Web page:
Yes, we are in competition with many groups here and the demand is both local (because of Voyo and the competitor Prima, which has started to invest heavily) and foreign. In fact, the number of projects being created here has multiplied. HBO may have given up its local ambitions but Amazon, for example, is busy filming its series here at the Barrandov studios, such as Wheel of Time. Netflix filmed The Grey Man here. Then there are German TV stations that also film series here. This creates a huge overflow of demand for various professions - from creative ones, such as scriptwriters and script editors, to catering, editing, sound, lighting and all the supporting professions.

Did prices go up at a double-digit rate last year, for example?

We are trying to keep growth below double digits in the negotiations. We are successful but the price increase is noticeable. Given the costs that we have with production, even a single-digit price increase is a huge number.

How much does Nova invest annually in programme production?

I can’t give you a specific figure, but I can tell you that last year we put the most money into production ever. This is related to our long-term strategy that we set last year. We produce the most series and the most individual shows in the 30-year history of Nova. And we are going to continue this year.

So this year is going to be another record for spending on your own production?

Yes. It’s related to what I said at the beginning - we want to strengthen our position in the market, so we need to invest much more in quality local production. Whether it is for TV or Voyo. We increased our investment massively last year and it will be even higher this year.

Where else did the investment go?

Last year we also started to focus more on news and journalism. When I talked about profiling and segmenting our brand, here is an example: as part of the news (Televizní noviny), we started working on how we want to be perceived.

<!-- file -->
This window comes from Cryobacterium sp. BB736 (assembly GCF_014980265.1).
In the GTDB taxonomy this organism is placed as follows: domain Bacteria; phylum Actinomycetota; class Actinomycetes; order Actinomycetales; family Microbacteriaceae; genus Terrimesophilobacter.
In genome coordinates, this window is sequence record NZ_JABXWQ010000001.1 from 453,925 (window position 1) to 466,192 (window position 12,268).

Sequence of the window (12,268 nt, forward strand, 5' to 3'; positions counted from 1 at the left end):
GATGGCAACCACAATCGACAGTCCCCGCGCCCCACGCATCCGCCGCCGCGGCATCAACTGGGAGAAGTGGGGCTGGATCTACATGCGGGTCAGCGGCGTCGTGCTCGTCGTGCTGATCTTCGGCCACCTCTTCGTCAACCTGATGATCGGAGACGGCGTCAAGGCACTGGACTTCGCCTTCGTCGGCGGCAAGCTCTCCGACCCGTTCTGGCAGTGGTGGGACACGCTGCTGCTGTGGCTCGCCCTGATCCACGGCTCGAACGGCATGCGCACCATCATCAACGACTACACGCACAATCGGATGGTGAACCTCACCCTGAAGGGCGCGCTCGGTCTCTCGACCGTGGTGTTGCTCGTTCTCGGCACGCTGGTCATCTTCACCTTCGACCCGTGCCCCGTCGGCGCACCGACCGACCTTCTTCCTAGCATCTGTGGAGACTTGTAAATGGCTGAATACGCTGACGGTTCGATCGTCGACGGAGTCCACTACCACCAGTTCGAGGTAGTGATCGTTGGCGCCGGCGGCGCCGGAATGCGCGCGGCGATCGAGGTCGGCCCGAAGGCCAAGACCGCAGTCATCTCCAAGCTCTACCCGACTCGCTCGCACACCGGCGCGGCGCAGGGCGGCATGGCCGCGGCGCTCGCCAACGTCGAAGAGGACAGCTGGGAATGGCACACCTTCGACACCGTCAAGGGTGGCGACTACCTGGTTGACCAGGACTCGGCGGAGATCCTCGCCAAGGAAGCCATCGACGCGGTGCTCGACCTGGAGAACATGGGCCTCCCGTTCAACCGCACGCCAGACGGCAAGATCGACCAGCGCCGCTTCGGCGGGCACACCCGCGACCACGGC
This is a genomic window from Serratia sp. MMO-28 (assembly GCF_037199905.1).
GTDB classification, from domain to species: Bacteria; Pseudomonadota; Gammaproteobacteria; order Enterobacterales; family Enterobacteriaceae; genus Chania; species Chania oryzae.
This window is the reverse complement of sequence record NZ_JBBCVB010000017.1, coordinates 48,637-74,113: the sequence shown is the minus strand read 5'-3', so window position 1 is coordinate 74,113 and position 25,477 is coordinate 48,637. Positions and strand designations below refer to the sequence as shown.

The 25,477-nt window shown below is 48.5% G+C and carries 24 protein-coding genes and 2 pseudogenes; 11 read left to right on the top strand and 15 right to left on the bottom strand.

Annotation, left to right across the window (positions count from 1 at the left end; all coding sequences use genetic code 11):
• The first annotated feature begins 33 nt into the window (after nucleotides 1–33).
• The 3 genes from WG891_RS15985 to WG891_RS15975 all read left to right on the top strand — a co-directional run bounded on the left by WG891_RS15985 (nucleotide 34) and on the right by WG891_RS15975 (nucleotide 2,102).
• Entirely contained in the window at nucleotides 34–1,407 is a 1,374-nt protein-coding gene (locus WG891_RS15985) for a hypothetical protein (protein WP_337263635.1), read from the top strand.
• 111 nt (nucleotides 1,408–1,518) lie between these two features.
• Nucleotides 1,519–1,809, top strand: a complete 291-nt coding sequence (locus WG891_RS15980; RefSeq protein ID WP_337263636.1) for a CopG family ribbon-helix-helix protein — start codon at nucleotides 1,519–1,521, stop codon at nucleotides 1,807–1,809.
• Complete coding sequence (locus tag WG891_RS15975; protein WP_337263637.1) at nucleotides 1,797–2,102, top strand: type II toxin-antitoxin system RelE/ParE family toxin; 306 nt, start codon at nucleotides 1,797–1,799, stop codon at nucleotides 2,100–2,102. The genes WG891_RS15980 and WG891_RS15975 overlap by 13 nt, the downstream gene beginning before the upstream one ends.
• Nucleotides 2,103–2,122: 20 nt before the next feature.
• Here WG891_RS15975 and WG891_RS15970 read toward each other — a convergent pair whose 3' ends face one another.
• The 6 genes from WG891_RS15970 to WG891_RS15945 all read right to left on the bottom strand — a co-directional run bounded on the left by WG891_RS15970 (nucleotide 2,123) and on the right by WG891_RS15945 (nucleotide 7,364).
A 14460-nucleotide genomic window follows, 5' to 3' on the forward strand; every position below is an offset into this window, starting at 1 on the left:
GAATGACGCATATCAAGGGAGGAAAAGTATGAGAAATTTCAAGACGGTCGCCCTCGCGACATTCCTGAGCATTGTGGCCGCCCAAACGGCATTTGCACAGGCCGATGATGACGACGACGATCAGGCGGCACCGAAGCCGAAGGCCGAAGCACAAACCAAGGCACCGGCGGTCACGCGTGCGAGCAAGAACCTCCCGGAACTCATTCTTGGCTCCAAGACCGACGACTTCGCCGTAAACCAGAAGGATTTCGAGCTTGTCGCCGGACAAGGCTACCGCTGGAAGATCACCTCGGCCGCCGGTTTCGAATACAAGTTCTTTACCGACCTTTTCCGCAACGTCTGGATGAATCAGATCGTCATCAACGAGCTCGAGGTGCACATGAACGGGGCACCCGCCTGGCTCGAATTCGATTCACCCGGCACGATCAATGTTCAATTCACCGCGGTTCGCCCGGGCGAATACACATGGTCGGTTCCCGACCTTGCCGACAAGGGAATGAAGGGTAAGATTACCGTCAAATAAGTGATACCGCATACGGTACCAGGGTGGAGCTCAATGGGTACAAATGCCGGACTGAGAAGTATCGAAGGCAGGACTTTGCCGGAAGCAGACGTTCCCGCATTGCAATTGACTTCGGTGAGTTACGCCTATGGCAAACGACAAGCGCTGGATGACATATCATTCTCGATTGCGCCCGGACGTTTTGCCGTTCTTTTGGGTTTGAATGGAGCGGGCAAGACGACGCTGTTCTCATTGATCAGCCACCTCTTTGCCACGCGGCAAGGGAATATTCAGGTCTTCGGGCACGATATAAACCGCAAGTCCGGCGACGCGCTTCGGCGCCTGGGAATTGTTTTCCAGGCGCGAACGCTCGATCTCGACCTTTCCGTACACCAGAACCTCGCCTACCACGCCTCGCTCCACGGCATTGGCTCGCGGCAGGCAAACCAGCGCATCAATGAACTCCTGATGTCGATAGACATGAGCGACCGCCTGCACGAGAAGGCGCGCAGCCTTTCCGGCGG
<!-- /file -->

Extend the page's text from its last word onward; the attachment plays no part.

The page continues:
What exactly does that mean?

We go back to the roots, dealing with the problems of ordinary people, trying to explain in a simple way and in context what is happening around them, and how it affects them. At the same time, we also stand up for their rights. That is why, for example, we launched a programme called Na vaší straně (On Your Side) this year where we fight for people not to be ripped off or manipulated. After many years, we have relaunched a political debate show on Sunday. It is called Za pět minut dvanáct (Five Minutes to Twelve) and I am convinced that such a show was missing in our programme. We have enhanced Střepiny to include investigative reporting. And we have brought back our weekend show (Víkend) and given it new airtime, which has also been beneficial.

Could it happen that there will be something like an editorial position on a certain topic within the newsroom at Nova if the Czech Republic were to decide on some major issues, such as leaving the EU?

The example you used is of course extreme. I can imagine that we will deal with it in an extreme situation such as a referendum on leaving the EU or NATO. But up to this point, we are maintaining maximum balance and neutrality, and we are proud of it. This was evident in the presidential election and in the way we tried to express ourselves on all geopolitical and social issues. I enjoy our coverage and I am pleased with the quality of my colleagues’ work.

And now about investments in sports, which you consider to be another pillar of the strategy. O2 TV is building its own sports content in parallel - it has exclusive rights to local ice hockey and football leagues. Wouldn’t it be a good idea to make use of that for Nova, since you are one group?

O2 is already working on it. It offers its customers access to Nova’s sports channels and sports channels via Voyo. This means that O2 can work with Nova to provide customers with the biggest sports offering on the market.

What about buying the rights to sports shows? Can’t there be some synergies if the rights keep getting more expensive?

The issue of expensive rights is intensifying. Champions League, Premier League or Formula 1 rights are extremely expensive. And even domestic rights already cost huge amounts of money. Rights are usually bought for a certain period - two, three or four years. And it seems to me that with each new period, the prices are almost double the previous ones. There is a lot of demand pressure coming from multinational groups and platforms.

But that doesnt mean you are adjusting your focus on the sport, does it?

We see sports as premium content, which is the most expensive. That is why we only offer it through paid services. This year we bought the rights to Formula 1, we have MotoGP. In terms of football, we actually have everything. It will be available on the pay channels Nova Sport 1 to Nova Sport 6. There won’t be Formula 1 on Voyo, it will only be available through the operators. This is the only option because sports content is so expensive that we cannot run it on a classic free-to-air terrestrial TV channel.

Source: archiv.hn.cz